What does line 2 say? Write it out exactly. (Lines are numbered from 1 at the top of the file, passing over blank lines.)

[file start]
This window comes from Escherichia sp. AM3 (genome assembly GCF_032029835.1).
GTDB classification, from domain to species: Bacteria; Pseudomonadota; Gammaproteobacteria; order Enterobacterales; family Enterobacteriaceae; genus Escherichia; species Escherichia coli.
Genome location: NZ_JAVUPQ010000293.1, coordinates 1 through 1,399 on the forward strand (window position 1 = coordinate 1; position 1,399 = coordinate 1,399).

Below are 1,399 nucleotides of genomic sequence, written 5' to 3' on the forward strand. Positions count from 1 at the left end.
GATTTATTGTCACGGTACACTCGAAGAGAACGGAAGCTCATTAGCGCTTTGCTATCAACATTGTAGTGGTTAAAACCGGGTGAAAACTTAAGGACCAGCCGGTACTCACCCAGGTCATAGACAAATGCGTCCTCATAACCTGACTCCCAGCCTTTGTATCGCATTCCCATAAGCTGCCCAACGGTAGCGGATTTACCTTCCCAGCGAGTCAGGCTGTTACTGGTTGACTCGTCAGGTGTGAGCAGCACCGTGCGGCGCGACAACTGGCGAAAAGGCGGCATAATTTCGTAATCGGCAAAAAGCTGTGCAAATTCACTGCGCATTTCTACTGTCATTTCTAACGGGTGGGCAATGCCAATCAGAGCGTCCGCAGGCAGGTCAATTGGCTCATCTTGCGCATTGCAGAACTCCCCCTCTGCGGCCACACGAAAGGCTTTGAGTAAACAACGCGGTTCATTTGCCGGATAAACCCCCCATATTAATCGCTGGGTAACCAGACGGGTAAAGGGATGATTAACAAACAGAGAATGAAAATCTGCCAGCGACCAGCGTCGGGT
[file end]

GTDB classification, from domain to species: Bacteria; Pseudomonadota; Gammaproteobacteria; order Enterobacterales; family Enterobacteriaceae; genus Escherichia; species Escherichia coli.